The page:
Pontifications: Assessing the impact of COVID-19: today’s take

By Scott Hamilton

April 6, 2020, © Leeham News: It’s going to be quite a while before there is a clear understanding how coronavirus will change commercial aviation.

LNA already touched on impacts to Airbus, Boeing and Embraer. None of it is good. For Boeing, burdened with the additional stress of the 737 MAX, is in the worst position. Even when the MAX is recertified, there won’t be many—or any—customers in a position to take delivery of the airplane.

Bearing in mind that what’s true today will change in a day, or even an hour, let’s take a rundown of where things seem to stand now.

Read more

Shall passenger airliners run as freighters during the COVID-19 crisis?

By Bjorn Fehrm

Subscription Required

Introduction

April 6, 2020, © Leeham News: With the COVID-19 pandemic, the passenger traffic has ground to a halt in many countries. The airliners are parked and their crews sit idle.

At the same time, the air freight market booms. From a decline in demand in the first months of the year, there isn’t enough freighter capacity right now. The freight that traveled in the bellies of the passenger jets had to find new ways and as this was almost half the world’s air cargo, the dedicated freighters can’t absorb the volumes.

Is it time to fly passenger airliners as substitute freighters? Some airlines are doing this on a spot basis. Apart from injecting capacity for needed medical supply freight, does it make economic sense? We run a series of articles on the subject.

Figure 1. Delta flies an A350-900 as a belly freighter between Shanghai and Chicago three times a week from March 30. Source: Delta.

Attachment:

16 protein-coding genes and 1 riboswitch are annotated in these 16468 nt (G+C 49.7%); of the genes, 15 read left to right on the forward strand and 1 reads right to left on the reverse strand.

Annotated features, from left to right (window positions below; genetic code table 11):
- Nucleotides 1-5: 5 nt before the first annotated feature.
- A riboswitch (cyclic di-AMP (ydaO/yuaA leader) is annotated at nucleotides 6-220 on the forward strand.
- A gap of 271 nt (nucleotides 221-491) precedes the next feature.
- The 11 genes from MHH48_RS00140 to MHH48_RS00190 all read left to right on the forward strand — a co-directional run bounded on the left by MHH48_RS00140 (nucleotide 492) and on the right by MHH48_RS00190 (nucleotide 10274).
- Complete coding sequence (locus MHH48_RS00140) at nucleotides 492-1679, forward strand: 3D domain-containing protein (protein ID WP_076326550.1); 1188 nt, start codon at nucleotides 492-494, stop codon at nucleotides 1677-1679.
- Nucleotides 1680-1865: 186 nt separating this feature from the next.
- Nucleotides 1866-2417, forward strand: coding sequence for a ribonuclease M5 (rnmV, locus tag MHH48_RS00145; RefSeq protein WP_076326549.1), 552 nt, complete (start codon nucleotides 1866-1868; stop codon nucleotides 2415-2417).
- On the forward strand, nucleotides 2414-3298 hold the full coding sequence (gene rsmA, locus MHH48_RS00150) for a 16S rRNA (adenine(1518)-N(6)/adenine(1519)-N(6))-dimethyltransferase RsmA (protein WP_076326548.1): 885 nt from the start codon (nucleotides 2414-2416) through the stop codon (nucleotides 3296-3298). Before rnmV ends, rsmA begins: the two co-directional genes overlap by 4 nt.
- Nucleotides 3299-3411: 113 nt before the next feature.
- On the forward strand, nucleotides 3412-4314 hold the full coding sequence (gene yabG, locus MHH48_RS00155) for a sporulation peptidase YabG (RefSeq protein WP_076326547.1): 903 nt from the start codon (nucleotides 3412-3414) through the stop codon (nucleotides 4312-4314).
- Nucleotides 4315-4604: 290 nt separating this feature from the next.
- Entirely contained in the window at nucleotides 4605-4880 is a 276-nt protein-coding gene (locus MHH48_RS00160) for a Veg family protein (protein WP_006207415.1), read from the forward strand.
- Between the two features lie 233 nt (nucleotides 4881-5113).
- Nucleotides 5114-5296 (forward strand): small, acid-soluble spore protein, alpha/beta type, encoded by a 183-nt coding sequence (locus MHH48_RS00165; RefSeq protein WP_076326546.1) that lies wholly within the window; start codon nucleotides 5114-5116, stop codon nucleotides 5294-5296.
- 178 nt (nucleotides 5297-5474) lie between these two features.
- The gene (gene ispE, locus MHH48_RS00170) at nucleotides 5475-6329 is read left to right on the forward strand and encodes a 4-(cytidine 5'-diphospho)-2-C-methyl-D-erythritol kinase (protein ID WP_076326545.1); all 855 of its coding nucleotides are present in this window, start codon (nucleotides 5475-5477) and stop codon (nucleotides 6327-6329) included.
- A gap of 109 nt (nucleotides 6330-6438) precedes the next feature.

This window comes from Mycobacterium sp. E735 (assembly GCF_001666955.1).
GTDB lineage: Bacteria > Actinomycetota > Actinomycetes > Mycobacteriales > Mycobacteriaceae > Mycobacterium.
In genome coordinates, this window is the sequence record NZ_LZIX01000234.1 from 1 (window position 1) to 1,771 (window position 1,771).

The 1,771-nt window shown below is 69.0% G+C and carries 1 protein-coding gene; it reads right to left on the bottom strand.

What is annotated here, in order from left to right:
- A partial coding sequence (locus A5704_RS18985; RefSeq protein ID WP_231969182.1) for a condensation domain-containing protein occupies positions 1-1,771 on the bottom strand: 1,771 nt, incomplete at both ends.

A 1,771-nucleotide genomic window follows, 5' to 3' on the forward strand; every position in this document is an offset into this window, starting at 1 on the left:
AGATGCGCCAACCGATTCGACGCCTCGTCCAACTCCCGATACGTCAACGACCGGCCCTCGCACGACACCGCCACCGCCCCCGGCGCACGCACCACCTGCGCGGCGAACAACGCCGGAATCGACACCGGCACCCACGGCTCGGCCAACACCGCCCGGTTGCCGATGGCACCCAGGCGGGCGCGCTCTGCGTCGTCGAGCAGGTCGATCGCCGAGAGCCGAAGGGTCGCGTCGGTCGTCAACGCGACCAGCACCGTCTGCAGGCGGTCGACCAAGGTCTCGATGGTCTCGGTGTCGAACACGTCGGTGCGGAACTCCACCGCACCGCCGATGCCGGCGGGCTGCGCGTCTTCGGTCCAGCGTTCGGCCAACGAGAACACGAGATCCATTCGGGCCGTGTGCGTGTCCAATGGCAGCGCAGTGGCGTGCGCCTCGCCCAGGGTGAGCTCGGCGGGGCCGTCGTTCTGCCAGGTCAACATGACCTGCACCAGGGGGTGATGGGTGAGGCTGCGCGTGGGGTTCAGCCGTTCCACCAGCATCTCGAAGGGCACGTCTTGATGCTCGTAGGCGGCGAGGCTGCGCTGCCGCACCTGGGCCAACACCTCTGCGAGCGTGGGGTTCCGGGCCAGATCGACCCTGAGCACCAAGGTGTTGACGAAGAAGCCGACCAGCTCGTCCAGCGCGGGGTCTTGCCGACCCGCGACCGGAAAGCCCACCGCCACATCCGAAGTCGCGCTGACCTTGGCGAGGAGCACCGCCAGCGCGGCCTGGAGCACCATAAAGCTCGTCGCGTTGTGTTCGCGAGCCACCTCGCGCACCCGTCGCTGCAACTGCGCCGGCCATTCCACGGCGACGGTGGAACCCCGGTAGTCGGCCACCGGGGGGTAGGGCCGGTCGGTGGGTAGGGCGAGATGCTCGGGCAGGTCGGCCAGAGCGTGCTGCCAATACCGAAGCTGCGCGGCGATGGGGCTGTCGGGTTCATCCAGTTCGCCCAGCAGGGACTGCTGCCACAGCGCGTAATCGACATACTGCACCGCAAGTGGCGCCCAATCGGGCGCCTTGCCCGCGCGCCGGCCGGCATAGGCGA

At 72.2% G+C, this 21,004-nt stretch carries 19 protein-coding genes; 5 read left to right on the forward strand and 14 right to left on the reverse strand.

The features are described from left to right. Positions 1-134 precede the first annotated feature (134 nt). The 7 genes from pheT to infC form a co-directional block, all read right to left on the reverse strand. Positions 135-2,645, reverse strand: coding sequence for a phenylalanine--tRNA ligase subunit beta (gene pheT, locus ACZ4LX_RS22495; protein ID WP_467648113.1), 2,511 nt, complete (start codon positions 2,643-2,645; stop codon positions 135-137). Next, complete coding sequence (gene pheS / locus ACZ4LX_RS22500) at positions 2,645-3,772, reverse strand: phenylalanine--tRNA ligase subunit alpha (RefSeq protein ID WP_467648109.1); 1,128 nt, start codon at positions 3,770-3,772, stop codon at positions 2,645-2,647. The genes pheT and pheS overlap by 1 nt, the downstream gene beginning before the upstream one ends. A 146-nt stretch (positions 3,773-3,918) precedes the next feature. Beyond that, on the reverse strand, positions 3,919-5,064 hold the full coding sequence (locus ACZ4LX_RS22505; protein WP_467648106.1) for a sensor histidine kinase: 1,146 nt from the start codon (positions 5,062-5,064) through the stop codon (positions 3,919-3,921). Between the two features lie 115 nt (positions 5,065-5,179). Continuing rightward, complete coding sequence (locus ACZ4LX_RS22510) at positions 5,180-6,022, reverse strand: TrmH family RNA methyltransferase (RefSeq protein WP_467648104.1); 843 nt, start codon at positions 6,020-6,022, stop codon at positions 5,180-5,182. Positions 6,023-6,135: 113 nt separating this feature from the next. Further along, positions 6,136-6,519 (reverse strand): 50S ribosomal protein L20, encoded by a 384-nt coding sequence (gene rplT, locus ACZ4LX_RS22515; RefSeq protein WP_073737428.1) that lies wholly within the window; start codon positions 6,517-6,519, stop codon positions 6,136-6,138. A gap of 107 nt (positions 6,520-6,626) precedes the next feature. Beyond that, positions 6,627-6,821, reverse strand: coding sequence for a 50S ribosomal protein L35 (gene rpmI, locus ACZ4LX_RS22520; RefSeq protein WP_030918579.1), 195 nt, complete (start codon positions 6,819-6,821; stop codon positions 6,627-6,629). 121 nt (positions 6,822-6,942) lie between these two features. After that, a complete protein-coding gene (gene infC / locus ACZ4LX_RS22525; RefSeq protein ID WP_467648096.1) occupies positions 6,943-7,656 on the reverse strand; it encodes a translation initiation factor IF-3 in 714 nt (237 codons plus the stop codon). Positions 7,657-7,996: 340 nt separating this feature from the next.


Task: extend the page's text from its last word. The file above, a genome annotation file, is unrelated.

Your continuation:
Summary:
  • Freight prices soar as capacity collapses when airlines ground passenger jets.
  • For the airlines, the cost equation changes with an abundance of free capacity at remaining fixed costs.
  • Does it make economic sense to run passenger airliners as freighters in this situation?

Read more

Bjorn’s Corner: Why e in ePlane shall stand for environment, Part 16.

April 3, 2020, ©. Leeham News: In this week’s Corner, we go deeper into bio-based carbon-neutral fuels. We described the two variants of bio-based and synthetic alternative fuels last week and gave an overview of the pros and cons of synthetic fuel.

Now we dig deeper into bio-based airliner jet fuels, an already existing carbon-neutral fuel type.

Figure 1. United is using biofuel for its operations from LAX. Source: United Airlines.

Read more

Engine maker, lessor see Boeing’s next airplane as a single-aisle design

Subscription Required

By Scott Hamilton

“The NMA is gone. Long live the NMA.”–lessor CEO. Photo: Leeham Co.

April 2, 2020, © Leeham News: Boeing’s New Midmarket Airplane, or a new concept, is the last thing on the plate right now.